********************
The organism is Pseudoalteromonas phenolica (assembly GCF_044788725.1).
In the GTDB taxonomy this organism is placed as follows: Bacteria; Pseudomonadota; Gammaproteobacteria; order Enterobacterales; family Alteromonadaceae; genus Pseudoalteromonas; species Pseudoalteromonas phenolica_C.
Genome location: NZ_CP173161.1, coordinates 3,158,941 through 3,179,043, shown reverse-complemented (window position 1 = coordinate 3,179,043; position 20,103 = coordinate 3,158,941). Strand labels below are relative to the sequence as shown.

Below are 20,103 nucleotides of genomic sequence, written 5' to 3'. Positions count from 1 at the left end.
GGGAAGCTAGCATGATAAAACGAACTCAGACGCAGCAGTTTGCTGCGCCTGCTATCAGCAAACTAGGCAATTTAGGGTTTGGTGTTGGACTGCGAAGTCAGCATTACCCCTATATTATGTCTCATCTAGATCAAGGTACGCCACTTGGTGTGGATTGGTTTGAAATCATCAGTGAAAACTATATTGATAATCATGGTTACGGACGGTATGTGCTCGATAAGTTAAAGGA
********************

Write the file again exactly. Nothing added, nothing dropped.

The organism is Pseudoalteromonas phenolica (assembly GCF_044788725.1).
In the GTDB taxonomy this organism is placed as follows: Bacteria; Pseudomonadota; Gammaproteobacteria; order Enterobacterales; family Alteromonadaceae; genus Pseudoalteromonas; species Pseudoalteromonas phenolica_C.
Genome location: NZ_CP173161.1, coordinates 3,158,941 through 3,179,043, shown reverse-complemented (window position 1 = coordinate 3,179,043; position 20,103 = coordinate 3,158,941). Strand labels below are relative to the sequence as shown.

Below are 20,103 nucleotides of genomic sequence, written 5' to 3'. Positions count from 1 at the left end.
GGGAAGCTAGCATGATAAAACGAACTCAGACGCAGCAGTTTGCTGCGCCTGCTATCAGCAAACTAGGCAATTTAGGGTTTGGTGTTGGACTGCGAAGTCAGCATTACCCCTATATTATGTCTCATCTAGATCAAGGTACGCCACTTGGTGTGGATTGGTTTGAAATCATCAGTGAAAACTATATTGATAATCATGGTTACGGACGGTATGTGCTCGATAAGTTAAAGGA